9. Through 1995, respondent routinely certified for payment vouchers submitted by Mr. Maney and Mr. Boncek without adequately examining them to ensure that they were "fair and just," as he was required to certify. Had respondent adequately examined the vouchers, it would have been apparent that the attorneys were overbilling, since they regularly disregarded the requirement that they bill in tenths of hours and, instead, billed in hourly increments. At one point prior to 1995, respondent had questioned Mr. Boncek as to why he billed more out-of-court hours than other attorneys but failed to require Mr. Boncek to justify the time billed.
10. Because of respondent’s negligence in approving the vouchers, Mr. Maney and Mr. Boncek were paid thousands of dollars in public monies for work that they had not performed.
11. In January 1996, respondent instituted a procedure whereby court clerks accounted for in-court time spent by law guardians in cases before respondent.
12. In May 1996, the Office of Court Administration began auditing the vouchers submitted by Mr. Maney and Mr. Boncek. The audits revealed that--between April 1, 1992, and December 31, 1995--Mr. Maney and Mr. Boncek had submitted vouchers that grossly overstated the number of hours that they had spent on cases and which billed for proceedings that they did not attend or for cases in which they were not the assigned law guardians. Some of the vouchers double-billed for work on cases. On a number of occasions, these attorneys submitted vouchers in which they billed for more in-court hours than the court was in session. The vast majority of the inflated vouchers had been approved by respondent.
Upon the foregoing findings of fact, the Commission concludes as a matter of law that respondent violated the Rules Governing Judicial Conduct, 22 NYCRR 100.1, 100.2(A), 100.2(C) and 100.3. Charge I of the Formal Written Complaint is sustained insofar as it is consistent with the findings herein, and respondent’s misconduct is established.
Respondent circumvented the normal procedure and appointed Mr. Maney and Mr. Boncek as law guardians in a disproportionate number of cases. He then failed to scrutinize their bills, permitting them to grossly inflate their charges and collect thousands of unearned dollars in public funds. The combination of these factors created the appearance that the lawyers were getting favored treatment from the judge.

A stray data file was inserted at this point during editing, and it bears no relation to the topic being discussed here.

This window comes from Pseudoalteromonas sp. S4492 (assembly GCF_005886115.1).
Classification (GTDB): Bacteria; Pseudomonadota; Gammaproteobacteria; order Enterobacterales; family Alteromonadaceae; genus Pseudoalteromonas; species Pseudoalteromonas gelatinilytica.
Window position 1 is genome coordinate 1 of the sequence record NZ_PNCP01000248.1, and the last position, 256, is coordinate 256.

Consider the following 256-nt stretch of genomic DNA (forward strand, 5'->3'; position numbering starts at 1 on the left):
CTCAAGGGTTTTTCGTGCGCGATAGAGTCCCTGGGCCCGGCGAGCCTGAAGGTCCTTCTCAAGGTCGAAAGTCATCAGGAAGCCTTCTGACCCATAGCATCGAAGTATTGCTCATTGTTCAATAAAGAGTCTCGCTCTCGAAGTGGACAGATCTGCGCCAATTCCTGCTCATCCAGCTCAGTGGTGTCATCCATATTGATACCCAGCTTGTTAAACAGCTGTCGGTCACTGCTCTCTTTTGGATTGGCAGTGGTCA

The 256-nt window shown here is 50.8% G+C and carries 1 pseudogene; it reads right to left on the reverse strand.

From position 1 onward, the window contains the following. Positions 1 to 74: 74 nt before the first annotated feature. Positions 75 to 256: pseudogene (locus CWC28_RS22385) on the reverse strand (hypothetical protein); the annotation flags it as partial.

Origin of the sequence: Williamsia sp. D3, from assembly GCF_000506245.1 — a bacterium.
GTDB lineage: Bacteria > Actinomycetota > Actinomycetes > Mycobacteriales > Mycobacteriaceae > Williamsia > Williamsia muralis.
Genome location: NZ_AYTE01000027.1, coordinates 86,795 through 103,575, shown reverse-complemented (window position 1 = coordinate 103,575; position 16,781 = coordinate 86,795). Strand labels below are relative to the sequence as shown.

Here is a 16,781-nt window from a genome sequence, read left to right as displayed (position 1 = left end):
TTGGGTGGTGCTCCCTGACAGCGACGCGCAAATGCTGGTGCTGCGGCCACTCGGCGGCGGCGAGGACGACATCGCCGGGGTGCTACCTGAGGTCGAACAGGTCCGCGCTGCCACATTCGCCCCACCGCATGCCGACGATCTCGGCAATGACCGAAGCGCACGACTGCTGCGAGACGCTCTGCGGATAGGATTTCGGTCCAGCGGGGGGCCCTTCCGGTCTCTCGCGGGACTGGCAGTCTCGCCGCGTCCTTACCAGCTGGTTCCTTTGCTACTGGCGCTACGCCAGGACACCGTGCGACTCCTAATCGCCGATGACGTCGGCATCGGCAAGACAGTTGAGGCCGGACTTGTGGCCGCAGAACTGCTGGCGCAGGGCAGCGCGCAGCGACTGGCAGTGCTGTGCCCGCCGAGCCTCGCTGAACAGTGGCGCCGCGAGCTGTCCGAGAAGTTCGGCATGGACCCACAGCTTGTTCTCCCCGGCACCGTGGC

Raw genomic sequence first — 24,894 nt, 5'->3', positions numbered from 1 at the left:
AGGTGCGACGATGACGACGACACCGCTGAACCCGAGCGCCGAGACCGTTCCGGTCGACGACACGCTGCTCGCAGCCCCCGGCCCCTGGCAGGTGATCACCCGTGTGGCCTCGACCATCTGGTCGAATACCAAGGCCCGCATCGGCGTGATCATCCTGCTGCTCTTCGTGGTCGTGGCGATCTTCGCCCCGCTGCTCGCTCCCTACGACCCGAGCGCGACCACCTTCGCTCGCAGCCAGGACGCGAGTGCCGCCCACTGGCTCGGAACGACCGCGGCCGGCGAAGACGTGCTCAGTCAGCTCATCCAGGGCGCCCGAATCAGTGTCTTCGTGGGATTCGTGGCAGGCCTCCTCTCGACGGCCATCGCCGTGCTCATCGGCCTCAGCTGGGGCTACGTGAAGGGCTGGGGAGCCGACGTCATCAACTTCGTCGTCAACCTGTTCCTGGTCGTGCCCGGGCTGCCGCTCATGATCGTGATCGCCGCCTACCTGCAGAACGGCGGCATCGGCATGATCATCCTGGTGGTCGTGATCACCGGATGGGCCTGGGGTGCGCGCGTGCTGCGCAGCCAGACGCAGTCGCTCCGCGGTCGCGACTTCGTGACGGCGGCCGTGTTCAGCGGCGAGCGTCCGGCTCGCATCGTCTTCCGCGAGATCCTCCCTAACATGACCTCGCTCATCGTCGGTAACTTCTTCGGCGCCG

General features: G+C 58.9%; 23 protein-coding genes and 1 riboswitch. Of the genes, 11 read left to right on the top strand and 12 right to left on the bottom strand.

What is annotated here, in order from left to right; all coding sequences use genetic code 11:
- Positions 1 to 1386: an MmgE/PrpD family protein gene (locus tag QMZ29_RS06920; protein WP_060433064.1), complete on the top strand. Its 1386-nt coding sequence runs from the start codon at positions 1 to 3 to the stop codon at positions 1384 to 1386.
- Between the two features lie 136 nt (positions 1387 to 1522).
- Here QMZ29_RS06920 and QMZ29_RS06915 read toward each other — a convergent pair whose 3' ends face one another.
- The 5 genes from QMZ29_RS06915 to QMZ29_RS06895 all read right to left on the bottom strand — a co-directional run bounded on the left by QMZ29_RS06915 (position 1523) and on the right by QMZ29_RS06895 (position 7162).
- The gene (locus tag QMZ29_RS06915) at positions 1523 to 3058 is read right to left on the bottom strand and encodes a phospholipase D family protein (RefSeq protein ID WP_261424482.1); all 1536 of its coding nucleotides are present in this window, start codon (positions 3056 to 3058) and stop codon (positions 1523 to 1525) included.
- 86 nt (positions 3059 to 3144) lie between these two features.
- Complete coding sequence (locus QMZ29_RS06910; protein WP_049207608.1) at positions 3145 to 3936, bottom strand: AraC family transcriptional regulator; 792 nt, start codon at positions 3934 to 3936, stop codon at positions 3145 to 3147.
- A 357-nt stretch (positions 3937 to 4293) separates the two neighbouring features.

Respondent is required to use his discretion in the appointment of law guardians in a "fair and impartial manner." (Rules of the Appellate Division, Third Department, 22 NYCRR 835.3[b]). The court had established a means of ensuring that this standard was upheld: law guardians were designated on a rotating basis.* Instead, respondent often appointed Mr. Maney or Mr. Boncek from the bench; from a panel of 90 lawyers, he gave them more than 20 percent of the cases in 1993 and 1994.
Under such circumstances, respondent had a special burden to ensure that their charges were "fair and just," as he was required to certify on their vouchers. Yet -- despite complaints from others on the panel of law guardians and from his administrative judge -- respondent failed to carefully inspect the bills of these two lawyers. Had he done so, it would have been evident that they were sometimes billing for work on cases to which they had not been assigned, were double-billing in some cases and were occasionally billing more in-court hours than court was in session. Even though he noticed that Mr. Boncek was billing for more in-court hours than other law guardians, respondent did nothing more than question him about it; he did not require the lawyer to justify the time, and he did not inspect the vouchers more closely.
Moreover, such laxity, in view of the political relationship of respondent and Mr. Maney, creates the appearance that his serious lack of oversight may have been politically motivated. The two were adversaries in respondent’s first run for Family Court. As a result of respondent’s excessive appointments of Mr. Maney and his law partner, they received more than $75,000 in 1993 and more than $40,000 in 1994 in court-ordered fees. This was followed by Mr. Maney’s decision not to oppose respondent for a second term in 1995 and his subsequent offer of help in obtaining a cross endorsement when respondent came up for re-election. An appearance of favoritism in the making of judicial appointments "is no less to be condemned than is the impropriety itself." (Matter of Spector, 47 NY2d 462, at 466). Such an appearance undermines public confidence in the judiciary, and a judge must avoid creating such a situation. (Rules Governing Judicial Conduct, 22 NYCRR 100.2).
By reason of the foregoing, the Commission determines that the appropriate sanction is censure.